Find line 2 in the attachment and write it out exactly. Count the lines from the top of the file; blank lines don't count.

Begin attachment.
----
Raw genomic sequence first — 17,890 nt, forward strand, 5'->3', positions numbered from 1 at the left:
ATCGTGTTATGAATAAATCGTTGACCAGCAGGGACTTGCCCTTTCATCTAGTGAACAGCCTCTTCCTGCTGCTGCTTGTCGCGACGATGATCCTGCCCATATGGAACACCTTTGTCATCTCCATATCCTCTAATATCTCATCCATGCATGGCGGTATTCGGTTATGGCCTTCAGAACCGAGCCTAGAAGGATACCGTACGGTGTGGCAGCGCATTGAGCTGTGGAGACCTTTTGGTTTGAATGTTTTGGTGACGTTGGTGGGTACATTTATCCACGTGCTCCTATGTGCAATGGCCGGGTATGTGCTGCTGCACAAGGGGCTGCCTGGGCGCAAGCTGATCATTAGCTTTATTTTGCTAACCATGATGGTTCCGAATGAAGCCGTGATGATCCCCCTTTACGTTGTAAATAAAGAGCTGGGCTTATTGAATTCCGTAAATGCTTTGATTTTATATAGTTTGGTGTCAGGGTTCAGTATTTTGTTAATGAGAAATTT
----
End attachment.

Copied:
ATCGTGTTATGAATAAATCGTTGACCAGCAGGGACTTGCCCTTTCATCTAGTGAACAGCCTCTTCCTGCTGCTGCTTGTCGCGACGATGATCCTGCCCATATGGAACACCTTTGTCATCTCCATATCCTCTAATATCTCATCCATGCATGGCGGTATTCGGTTATGGCCTTCAGAACCGAGCCTAGAAGGATACCGTACGGTGTGGCAGCGCATTGAGCTGTGGAGACCTTTTGGTTTGAATGTTTTGGTGACGTTGGTGGGTACATTTATCCACGTGCTCCTATGTGCAATGGCCGGGTATGTGCTGCTGCACAAGGGGCTGCCTGGGCGCAAGCTGATCATTAGCTTTATTTTGCTAACCATGATGGTTCCGAATGAAGCCGTGATGATCCCCCTTTACGTTGTAAATAAAGAGCTGGGCTTATTGAATTCCGTAAATGCTTTGATTTTATATAGTTTGGTGTCAGGGTTCAGTATTTTGTTAATGAGAAATTT